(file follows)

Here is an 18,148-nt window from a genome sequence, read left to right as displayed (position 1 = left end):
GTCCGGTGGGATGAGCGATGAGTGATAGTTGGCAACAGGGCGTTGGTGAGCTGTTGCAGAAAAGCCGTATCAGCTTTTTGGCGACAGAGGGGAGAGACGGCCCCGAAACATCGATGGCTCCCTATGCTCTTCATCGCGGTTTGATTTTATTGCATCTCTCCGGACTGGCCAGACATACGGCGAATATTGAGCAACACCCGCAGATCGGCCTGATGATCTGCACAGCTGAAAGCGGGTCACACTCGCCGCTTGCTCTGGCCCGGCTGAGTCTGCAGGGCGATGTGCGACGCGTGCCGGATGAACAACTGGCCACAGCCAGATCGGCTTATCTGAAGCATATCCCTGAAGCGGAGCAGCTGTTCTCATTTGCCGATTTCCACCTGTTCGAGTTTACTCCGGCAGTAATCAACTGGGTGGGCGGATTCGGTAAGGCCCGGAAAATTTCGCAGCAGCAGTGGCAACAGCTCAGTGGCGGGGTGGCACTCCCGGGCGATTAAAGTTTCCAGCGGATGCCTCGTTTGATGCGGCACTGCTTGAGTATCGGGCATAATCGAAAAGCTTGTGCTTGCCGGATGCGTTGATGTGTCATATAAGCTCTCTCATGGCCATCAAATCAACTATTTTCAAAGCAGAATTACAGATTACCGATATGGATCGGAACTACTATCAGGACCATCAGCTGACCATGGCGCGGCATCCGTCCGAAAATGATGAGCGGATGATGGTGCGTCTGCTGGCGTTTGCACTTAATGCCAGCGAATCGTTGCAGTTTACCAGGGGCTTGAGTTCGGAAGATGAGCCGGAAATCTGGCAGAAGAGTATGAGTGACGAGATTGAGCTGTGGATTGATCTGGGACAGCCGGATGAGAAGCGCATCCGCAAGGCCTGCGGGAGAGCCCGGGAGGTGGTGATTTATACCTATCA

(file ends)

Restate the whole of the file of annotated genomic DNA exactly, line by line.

Here is an 18,148-nt window from a genome sequence, read left to right as displayed (position 1 = left end):
GTCCGGTGGGATGAGCGATGAGTGATAGTTGGCAACAGGGCGTTGGTGAGCTGTTGCAGAAAAGCCGTATCAGCTTTTTGGCGACAGAGGGGAGAGACGGCCCCGAAACATCGATGGCTCCCTATGCTCTTCATCGCGGTTTGATTTTATTGCATCTCTCCGGACTGGCCAGACATACGGCGAATATTGAGCAACACCCGCAGATCGGCCTGATGATCTGCACAGCTGAAAGCGGGTCACACTCGCCGCTTGCTCTGGCCCGGCTGAGTCTGCAGGGCGATGTGCGACGCGTGCCGGATGAACAACTGGCCACAGCCAGATCGGCTTATCTGAAGCATATCCCTGAAGCGGAGCAGCTGTTCTCATTTGCCGATTTCCACCTGTTCGAGTTTACTCCGGCAGTAATCAACTGGGTGGGCGGATTCGGTAAGGCCCGGAAAATTTCGCAGCAGCAGTGGCAACAGCTCAGTGGCGGGGTGGCACTCCCGGGCGATTAAAGTTTCCAGCGGATGCCTCGTTTGATGCGGCACTGCTTGAGTATCGGGCATAATCGAAAAGCTTGTGCTTGCCGGATGCGTTGATGTGTCATATAAGCTCTCTCATGGCCATCAAATCAACTATTTTCAAAGCAGAATTACAGATTACCGATATGGATCGGAACTACTATCAGGACCATCAGCTGACCATGGCGCGGCATCCGTCCGAAAATGATGAGCGGATGATGGTGCGTCTGCTGGCGTTTGCACTTAATGCCAGCGAATCGTTGCAGTTTACCAGGGGCTTGAGTTCGGAAGATGAGCCGGAAATCTGGCAGAAGAGTATGAGTGACGAGATTGAGCTGTGGATTGATCTGGGACAGCCGGATGAGAAGCGCATCCGCAAGGCCTGCGGGAGAGCCCGGGAGGTGGTGATTTATACCTATCA